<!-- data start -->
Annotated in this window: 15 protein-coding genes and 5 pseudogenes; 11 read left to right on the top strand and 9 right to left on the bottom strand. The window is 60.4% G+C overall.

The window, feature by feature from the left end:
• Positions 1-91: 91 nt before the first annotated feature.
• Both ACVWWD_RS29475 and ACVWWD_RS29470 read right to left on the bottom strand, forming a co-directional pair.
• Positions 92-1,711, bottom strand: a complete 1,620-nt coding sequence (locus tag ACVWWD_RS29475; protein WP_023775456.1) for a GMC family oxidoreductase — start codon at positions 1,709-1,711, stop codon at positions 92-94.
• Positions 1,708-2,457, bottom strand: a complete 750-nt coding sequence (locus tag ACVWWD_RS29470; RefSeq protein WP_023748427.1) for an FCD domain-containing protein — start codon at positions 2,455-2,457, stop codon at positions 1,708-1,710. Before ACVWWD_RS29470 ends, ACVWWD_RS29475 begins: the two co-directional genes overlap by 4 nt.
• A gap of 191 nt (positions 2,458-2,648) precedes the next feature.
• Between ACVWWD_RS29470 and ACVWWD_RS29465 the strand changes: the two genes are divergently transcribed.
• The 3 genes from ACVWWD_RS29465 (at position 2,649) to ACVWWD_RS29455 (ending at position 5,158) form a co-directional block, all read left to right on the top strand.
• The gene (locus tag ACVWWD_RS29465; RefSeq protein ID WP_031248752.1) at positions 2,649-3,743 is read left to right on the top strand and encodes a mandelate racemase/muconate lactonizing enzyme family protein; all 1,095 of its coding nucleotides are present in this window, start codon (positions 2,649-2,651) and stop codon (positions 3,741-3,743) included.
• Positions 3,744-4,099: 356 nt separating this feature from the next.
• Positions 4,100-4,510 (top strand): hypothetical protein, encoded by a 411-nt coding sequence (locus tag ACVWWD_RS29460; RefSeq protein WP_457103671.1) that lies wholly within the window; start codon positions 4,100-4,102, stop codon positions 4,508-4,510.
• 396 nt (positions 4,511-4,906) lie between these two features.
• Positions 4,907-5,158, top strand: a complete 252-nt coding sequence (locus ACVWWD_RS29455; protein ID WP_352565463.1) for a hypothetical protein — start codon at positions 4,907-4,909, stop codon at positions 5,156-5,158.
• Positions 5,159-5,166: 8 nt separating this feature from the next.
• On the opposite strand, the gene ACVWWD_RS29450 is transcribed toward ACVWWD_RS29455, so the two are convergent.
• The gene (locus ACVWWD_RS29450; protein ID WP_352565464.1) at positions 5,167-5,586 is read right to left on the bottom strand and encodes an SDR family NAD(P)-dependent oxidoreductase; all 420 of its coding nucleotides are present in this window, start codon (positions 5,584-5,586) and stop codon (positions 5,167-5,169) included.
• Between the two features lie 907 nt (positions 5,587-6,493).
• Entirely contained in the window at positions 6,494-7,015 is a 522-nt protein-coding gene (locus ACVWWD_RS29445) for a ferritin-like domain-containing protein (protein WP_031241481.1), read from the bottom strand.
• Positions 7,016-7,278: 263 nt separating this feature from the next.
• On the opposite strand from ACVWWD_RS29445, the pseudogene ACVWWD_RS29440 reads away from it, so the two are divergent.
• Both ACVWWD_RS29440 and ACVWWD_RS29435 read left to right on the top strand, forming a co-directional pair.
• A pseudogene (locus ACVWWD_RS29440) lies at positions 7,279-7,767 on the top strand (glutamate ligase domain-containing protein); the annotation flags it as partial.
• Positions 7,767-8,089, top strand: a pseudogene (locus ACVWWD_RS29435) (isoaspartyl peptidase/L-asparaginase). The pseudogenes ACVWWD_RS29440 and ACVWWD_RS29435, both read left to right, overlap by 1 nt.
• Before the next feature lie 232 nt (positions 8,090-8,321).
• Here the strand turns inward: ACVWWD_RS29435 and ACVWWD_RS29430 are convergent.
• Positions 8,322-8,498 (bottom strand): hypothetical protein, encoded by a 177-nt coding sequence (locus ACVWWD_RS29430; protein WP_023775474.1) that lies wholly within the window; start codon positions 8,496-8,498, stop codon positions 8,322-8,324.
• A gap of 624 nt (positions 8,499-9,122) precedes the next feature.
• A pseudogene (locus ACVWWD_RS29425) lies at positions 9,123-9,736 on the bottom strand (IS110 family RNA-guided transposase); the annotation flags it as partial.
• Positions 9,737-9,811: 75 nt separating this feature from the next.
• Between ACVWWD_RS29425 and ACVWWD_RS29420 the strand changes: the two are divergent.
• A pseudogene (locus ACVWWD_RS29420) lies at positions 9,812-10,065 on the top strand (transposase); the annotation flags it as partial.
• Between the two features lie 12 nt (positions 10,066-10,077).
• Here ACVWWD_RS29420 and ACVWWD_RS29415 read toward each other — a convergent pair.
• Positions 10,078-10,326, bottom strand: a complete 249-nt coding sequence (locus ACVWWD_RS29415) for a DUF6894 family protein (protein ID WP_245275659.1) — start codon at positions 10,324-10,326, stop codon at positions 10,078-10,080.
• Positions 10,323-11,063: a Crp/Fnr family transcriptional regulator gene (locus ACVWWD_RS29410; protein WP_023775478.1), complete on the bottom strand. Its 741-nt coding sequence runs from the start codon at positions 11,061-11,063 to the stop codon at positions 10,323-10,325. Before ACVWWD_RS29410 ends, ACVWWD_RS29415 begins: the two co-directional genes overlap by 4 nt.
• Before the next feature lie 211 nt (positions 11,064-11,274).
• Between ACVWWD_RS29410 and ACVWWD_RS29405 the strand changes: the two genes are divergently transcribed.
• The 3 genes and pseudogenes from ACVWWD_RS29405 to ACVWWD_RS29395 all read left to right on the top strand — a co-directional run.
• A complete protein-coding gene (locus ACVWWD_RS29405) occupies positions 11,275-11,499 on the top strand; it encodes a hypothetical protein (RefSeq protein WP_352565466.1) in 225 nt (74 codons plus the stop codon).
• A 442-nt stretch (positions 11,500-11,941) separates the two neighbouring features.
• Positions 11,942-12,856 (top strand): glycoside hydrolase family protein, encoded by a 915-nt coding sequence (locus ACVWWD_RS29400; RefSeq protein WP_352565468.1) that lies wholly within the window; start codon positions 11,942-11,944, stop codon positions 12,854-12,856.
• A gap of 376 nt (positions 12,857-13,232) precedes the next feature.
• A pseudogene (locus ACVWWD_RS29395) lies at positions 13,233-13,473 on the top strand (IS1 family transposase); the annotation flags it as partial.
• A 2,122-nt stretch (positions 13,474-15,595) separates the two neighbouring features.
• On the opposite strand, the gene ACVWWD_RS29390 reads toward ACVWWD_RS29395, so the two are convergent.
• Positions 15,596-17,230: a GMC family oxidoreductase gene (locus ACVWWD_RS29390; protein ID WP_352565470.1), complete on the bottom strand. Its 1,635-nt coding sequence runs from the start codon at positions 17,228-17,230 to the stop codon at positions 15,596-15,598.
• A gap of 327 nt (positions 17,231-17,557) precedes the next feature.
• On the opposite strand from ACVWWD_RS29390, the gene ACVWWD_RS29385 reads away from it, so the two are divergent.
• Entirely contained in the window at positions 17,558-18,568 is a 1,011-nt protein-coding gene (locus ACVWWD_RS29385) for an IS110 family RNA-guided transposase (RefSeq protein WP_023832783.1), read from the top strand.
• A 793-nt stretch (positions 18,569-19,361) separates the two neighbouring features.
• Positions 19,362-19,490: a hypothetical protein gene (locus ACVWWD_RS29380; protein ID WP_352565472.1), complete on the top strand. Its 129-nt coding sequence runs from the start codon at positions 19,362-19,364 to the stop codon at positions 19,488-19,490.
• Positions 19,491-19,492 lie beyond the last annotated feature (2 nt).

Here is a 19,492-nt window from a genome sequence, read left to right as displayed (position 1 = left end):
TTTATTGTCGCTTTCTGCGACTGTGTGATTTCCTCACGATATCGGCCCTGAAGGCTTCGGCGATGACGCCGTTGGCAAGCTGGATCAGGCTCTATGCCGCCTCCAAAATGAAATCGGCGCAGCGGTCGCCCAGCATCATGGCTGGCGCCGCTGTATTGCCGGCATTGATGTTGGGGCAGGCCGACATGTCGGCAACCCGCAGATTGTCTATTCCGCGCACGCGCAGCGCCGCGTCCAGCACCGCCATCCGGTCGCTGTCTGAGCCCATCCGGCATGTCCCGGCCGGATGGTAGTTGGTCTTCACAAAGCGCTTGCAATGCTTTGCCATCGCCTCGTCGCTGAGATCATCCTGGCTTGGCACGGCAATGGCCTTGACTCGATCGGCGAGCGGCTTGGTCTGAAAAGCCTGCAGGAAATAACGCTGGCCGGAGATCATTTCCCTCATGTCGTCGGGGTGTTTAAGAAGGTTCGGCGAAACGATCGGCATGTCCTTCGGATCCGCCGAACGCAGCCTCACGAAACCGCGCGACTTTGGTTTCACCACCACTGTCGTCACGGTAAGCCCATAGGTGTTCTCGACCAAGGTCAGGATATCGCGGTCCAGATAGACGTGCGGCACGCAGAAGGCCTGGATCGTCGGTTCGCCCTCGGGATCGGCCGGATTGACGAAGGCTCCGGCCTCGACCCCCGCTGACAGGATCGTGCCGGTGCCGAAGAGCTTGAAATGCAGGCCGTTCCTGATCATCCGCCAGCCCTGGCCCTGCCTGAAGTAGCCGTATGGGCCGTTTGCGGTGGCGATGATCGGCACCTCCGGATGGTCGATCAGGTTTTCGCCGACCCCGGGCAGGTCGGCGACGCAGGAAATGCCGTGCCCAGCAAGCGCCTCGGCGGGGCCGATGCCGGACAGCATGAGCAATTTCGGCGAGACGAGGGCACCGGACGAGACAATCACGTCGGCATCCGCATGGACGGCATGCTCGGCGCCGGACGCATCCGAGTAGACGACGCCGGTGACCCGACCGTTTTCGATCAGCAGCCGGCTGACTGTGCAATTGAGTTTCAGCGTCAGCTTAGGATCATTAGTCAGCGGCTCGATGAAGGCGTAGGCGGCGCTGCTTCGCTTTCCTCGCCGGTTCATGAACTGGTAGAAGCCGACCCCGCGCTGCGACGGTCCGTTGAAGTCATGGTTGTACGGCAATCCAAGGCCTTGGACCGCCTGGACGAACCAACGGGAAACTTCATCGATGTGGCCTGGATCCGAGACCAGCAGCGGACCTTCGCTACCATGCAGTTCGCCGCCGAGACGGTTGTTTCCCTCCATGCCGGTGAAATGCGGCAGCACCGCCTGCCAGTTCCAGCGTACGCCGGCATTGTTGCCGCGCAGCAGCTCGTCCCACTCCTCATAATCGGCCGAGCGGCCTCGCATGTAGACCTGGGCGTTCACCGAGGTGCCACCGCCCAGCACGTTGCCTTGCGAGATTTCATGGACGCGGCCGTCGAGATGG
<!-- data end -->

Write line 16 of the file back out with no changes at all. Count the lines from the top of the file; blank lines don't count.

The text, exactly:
• On the opposite strand, the gene ACVWWD_RS29450 is transcribed toward ACVWWD_RS29455, so the two are convergent.